With this month’s issue being the Remembering Issue I thought I would concentrate my column on digital remembering. Memory for computers and a lot of everyday devices comes in many forms and most people have no idea what a lot of the terms mean or what the different devices do. Allow me to enlighten
you as to what everything means. Let’s start by talking about your personal computer. The basic memory is called ROM, which stands for Read Only Memory. This is the memory that the computer uses to boot up and get going. Many devices nowadays have ROM or something else called Firmware — for basic intents they are the same thing. Information stored in ROM or Firmware will still exist unchanged when you turn off the device it controls.
The next type of computer memory is called RAM or Random Access Memory which is temporary memory that
the computer uses to do tasks while it is in operation. Once the power is turned off the memory is cleared. The more RAM you have in your computer, the faster and more efficiently it will work. Now that your computer has booted up and has memory to work with, you will now need more memory to permanently
store things. Storage memory comes in a few forms. We have internal hard drives which can be either a hard disk drive which stores electrons on a spinning disc (the most common) or a solid state drive which does not have any moving parts. The solid state drive is a better drive but it is seven to eight times more expensive than the hard disk drive. At one time the only way to store data and move data from one computer to another was on floppy disks, which I remember starting at 8 inches, then went to 5-and-a-quarter then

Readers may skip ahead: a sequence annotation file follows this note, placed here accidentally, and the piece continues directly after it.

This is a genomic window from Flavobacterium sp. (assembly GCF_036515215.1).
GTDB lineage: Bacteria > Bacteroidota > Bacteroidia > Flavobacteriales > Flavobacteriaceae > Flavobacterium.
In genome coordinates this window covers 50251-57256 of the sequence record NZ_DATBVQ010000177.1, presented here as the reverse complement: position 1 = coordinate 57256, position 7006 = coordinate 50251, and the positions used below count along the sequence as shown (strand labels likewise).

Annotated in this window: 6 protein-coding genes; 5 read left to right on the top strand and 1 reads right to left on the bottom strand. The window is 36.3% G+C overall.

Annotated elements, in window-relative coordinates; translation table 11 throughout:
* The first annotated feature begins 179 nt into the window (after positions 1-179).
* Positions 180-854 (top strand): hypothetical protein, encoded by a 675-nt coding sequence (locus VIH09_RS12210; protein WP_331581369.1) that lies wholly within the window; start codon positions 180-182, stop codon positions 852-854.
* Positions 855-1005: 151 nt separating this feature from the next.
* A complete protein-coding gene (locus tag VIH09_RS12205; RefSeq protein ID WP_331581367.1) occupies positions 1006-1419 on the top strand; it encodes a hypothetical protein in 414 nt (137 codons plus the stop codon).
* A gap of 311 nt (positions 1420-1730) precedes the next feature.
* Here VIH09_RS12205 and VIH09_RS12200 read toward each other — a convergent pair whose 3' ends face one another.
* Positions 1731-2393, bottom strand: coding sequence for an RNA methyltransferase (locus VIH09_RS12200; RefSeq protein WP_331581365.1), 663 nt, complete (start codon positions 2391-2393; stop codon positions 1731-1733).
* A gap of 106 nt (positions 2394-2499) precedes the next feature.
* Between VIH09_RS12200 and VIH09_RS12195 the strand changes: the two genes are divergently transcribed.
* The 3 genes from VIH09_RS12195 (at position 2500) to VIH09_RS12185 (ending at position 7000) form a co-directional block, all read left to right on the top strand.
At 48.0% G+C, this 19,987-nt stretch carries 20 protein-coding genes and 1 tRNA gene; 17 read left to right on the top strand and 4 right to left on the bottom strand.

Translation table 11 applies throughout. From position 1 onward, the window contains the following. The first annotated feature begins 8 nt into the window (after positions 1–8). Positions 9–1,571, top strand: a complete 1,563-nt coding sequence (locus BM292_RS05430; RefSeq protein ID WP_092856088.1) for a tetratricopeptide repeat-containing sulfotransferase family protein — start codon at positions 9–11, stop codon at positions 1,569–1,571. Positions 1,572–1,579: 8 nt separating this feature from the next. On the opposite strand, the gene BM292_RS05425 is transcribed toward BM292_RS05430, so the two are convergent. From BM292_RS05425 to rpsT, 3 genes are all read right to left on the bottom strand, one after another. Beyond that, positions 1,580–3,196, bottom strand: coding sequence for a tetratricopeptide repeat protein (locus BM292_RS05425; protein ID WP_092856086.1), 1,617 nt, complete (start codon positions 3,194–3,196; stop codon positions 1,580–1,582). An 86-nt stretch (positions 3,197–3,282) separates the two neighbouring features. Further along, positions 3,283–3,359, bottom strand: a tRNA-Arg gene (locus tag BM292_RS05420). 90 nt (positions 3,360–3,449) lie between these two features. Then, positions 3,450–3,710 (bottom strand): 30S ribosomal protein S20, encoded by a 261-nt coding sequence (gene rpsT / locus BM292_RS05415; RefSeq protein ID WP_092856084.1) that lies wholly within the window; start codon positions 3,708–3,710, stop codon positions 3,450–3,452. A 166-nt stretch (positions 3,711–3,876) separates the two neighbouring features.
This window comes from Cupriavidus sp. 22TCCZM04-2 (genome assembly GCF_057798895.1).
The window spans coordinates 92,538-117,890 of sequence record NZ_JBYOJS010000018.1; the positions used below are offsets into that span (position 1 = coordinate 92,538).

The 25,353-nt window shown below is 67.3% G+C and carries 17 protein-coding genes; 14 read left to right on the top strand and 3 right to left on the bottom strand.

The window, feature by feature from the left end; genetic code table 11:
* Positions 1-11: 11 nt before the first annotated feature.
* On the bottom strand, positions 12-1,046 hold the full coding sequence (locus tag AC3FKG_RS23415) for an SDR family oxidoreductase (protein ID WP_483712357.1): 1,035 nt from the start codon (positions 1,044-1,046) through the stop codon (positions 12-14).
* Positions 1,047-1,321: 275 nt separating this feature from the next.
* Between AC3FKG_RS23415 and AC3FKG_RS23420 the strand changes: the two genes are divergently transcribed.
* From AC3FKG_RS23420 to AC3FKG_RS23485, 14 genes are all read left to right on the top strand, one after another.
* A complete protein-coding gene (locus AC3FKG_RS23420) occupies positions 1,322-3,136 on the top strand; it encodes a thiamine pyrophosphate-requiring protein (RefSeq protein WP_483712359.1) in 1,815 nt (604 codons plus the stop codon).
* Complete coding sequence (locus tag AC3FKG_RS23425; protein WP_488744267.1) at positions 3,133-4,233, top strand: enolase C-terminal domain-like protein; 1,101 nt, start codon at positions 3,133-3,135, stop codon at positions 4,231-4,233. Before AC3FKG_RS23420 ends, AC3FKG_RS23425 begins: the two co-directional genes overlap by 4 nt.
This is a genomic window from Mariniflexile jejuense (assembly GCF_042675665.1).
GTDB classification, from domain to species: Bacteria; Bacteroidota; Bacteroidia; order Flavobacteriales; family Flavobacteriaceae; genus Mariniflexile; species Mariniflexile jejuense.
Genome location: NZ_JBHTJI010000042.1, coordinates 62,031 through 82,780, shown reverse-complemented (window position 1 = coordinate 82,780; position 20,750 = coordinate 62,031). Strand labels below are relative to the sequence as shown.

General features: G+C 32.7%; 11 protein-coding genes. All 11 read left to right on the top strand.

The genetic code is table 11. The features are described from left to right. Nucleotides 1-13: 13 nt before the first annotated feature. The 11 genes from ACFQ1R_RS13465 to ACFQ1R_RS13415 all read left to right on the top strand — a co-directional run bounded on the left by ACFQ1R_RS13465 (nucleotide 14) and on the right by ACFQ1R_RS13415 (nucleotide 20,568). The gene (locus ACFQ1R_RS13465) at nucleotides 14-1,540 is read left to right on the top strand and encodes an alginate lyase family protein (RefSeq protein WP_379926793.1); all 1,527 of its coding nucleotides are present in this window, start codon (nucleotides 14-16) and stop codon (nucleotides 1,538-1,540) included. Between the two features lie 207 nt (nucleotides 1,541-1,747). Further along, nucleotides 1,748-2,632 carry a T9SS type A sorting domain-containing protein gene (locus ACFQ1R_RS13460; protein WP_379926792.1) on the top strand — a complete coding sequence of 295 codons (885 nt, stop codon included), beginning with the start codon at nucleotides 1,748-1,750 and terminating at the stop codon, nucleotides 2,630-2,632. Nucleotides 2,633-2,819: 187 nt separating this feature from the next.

finally to 3-and-a-half inches.
The main disadvantage to the memory on
CDs, DVDs, and Blurays is that they can become scratched or eventually just deteriorate due to age. Like human memory, digital memory fails sometimes and fades with age.
These have now been replaced by CDs, DVDs, Blu-ray discs, and external hard drives. We can now also use
thumb drives or USB drives which, unlike most CDs, DVDs, and Blu-rays, have the ability to be used, copied to easily, and erased. In the last six to eight years digital photography has gotten incredibly popular and at one time there were about ten different types of memory cards depending on the brand and model of your camera. The memory card wars are over (hopefully) and there are now two main types of cards: CF
(Compact Flash) and SD (Secure Digital). Both have pluses and minuses, but both are great cards. It is your camera that decides which format. You now have a basic understanding of digital memory types. Most
memory is made in one of two ways. The first way is by using charged electrons.
This type is made up of disk drives, memory cards, flash drives, and tapes, such as VHS. The second is made by having bumps that get read by a laser such as CDs, DVDs, and Bluray discs. Both of these types
have their advantages as well as disadvantages. The main disadvantage to electron based memory is that anything magnetic can erase it. That’s why sometimes the strip on the back of your credit card stops working, it is another form of this type of memory which is also called magnetic media. So if you have any powerful magnets at home, keep them away from your computers. The main disadvantage to the memory on
CDs, DVDs, and Blurays is that they can become scratched or eventually just deteriorate due to age. Like human memory, digital memory fails sometimes and fades with age. It has been said many times by many industry experts that a digital file is not really saved until it has been saved on three different devices. And as a final thought just remember to always be saving.